India Continues Its Endeavour
First Published: August 18, 2009 ADawnJournal.com
As India continues its endeavour to become one of the world’s global economic superpowers, the latest piece of good news for the country’s economists came this week when the country agreed a free trade pact with the ASEAN complex, a powerful negotiating bloc made up of ten South East Asian countries. This pact is expected to greatly strengthen India’s external trade muscle at a time when it has the eyes of the financial world upon it. Much of the talk in financial forums over the past couple of years has related to the BRIC nations – Brazil, Russia, India and China. These four countries are seen as being greatly influential to the future economic path which the world will take.
The ASEAN countries – Brunei, Burma, Cambodia, Indonesia, Laos, Malaysia, Philippines, Singapore, Thailand and Vietnam – account for much of South Asia’s wealth outside of China, Japan and North and South Korea and as partners wield a considerable amount of influence and purchasing power. By coming to an agreement with this trading bloc India has guaranteed itself the opportunity to trade with the countries without the imposition of tariffs – a major reason why many countries can struggle to make the economic impact they would wish to. With a list of natural resources that makes India a potentially very desirable trading partner, getting such agreements in place is hugely beneficial going forward.
Economic strength is something that gets built over time and needs to be accumulated in the face of challenges. As such India will take some time to be up there at the top of the world’s nations by GDP, but such a time is considered to be highly likely if not certain by the world’s top economists. This is why the nations involved in ASEAN see it as important to be involved with India. A country which brings in a lot of money through international trade will be in a position to spend a lot, too. Being geographically relatively close, India and the ASEAN countries will no doubt find a lot of opportunities for trade. The other economies in the area are considered to be too strong (China, Japan and South Korea) for working as a bloc to be worth their time, or too insular (North Korea) to even consider it.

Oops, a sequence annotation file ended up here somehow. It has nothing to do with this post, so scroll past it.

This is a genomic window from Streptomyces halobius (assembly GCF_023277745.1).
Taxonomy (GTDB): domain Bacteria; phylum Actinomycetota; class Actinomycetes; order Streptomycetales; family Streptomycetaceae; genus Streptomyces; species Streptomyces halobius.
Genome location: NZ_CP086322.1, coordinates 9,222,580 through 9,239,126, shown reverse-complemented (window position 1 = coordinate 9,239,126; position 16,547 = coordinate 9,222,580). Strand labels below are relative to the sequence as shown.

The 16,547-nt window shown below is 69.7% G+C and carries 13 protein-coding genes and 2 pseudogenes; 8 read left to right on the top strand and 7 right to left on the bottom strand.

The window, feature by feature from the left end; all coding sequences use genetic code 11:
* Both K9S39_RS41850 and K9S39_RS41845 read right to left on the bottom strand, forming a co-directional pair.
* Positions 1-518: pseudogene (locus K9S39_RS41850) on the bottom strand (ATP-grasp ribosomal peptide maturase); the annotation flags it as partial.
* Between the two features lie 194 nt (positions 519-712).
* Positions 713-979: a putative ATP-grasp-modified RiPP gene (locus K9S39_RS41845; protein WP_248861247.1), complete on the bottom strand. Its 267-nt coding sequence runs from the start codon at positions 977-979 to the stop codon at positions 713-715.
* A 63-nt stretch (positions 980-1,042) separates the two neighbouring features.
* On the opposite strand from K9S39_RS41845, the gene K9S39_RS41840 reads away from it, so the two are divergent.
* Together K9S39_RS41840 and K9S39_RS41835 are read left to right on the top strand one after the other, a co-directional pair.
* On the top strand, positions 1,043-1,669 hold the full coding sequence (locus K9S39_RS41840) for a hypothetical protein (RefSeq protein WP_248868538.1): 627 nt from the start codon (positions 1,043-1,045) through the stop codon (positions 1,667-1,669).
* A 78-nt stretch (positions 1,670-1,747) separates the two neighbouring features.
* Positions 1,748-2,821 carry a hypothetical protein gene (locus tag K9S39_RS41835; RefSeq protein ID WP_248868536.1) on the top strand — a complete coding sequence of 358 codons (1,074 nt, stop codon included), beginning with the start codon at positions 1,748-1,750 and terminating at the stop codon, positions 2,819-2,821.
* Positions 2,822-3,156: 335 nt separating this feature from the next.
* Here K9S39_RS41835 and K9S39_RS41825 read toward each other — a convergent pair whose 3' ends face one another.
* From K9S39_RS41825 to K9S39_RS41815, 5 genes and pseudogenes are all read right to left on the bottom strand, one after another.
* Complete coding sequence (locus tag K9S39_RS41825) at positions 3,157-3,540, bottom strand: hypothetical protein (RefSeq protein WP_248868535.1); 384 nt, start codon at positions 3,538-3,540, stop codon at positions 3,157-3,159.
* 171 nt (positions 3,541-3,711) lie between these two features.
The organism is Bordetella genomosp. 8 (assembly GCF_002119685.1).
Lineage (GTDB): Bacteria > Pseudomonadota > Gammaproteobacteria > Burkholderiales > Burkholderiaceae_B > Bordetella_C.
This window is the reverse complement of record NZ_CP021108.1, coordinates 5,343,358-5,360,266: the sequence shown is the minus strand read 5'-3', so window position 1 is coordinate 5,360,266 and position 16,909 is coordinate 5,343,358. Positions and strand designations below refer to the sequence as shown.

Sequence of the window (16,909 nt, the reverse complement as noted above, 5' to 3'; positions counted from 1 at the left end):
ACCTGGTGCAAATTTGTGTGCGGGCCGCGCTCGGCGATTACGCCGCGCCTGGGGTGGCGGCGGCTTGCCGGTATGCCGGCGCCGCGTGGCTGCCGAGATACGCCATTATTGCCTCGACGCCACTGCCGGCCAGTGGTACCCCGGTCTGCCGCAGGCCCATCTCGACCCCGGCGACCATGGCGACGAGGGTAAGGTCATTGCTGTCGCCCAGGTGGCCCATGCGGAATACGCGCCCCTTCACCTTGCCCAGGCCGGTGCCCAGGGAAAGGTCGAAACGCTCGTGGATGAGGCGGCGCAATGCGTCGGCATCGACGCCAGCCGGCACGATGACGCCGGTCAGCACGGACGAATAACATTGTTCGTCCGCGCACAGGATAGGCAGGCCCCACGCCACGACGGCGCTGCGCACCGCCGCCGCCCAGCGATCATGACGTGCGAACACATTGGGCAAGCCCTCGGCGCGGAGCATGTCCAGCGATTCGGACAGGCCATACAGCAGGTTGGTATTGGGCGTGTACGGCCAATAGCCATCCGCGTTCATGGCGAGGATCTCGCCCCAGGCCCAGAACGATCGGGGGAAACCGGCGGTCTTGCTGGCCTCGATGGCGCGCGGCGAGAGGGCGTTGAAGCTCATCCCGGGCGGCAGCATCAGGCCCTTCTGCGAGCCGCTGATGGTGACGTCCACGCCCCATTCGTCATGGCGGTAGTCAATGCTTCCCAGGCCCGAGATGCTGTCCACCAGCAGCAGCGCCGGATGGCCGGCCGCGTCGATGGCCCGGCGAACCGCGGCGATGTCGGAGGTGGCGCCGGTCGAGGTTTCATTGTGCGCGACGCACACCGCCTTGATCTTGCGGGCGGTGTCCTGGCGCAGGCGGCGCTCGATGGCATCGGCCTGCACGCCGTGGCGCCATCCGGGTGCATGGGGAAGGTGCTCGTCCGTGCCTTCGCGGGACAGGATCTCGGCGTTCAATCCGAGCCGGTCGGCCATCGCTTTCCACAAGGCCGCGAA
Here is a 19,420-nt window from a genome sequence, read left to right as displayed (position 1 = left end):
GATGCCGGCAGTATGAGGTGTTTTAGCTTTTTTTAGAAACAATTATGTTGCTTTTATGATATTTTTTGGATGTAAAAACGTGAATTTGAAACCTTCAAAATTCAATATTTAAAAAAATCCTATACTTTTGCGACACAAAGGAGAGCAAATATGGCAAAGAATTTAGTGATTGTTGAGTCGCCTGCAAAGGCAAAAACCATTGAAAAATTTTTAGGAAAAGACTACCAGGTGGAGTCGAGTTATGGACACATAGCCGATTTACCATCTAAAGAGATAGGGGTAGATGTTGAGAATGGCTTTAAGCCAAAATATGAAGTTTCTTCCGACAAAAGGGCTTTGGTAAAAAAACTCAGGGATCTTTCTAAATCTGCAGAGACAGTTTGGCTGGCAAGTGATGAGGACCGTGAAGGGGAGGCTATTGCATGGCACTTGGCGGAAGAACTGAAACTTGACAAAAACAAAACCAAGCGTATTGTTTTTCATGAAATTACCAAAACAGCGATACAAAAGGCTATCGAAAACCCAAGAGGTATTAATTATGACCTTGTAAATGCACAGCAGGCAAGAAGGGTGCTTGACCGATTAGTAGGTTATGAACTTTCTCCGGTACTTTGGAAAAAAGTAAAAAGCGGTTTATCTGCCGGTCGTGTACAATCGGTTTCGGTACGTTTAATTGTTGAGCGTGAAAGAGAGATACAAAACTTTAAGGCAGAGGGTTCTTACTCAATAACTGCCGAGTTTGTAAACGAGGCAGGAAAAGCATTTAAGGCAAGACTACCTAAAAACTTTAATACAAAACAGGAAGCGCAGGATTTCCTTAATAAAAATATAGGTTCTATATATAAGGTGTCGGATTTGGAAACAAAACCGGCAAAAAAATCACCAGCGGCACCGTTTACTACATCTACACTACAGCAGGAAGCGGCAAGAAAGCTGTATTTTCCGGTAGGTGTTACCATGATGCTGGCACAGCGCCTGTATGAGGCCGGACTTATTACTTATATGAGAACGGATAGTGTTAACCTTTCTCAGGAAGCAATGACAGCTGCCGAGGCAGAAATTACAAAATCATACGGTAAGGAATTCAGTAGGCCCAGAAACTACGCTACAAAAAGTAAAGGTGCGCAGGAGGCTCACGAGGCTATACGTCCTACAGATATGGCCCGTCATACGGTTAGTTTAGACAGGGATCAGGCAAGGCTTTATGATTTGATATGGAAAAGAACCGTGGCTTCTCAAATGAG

India itself is geographically in an interesting position. Its closest neighbour, Pakistan, is not one of its allies due to the history between the countries. Therefore India is likely to continue to look further afield in order to satisfy its trading potential. Also in the pipeline is a national space program which will require no small amount of materials from outside the borders of India. In this respect it will be interesting to see what shape the trading between India and ASEAN (and its other trading partners) will take in the years to come. There has never been a better time to look for a trade agreement with India, and this should be borne out when we start seeing concrete figures.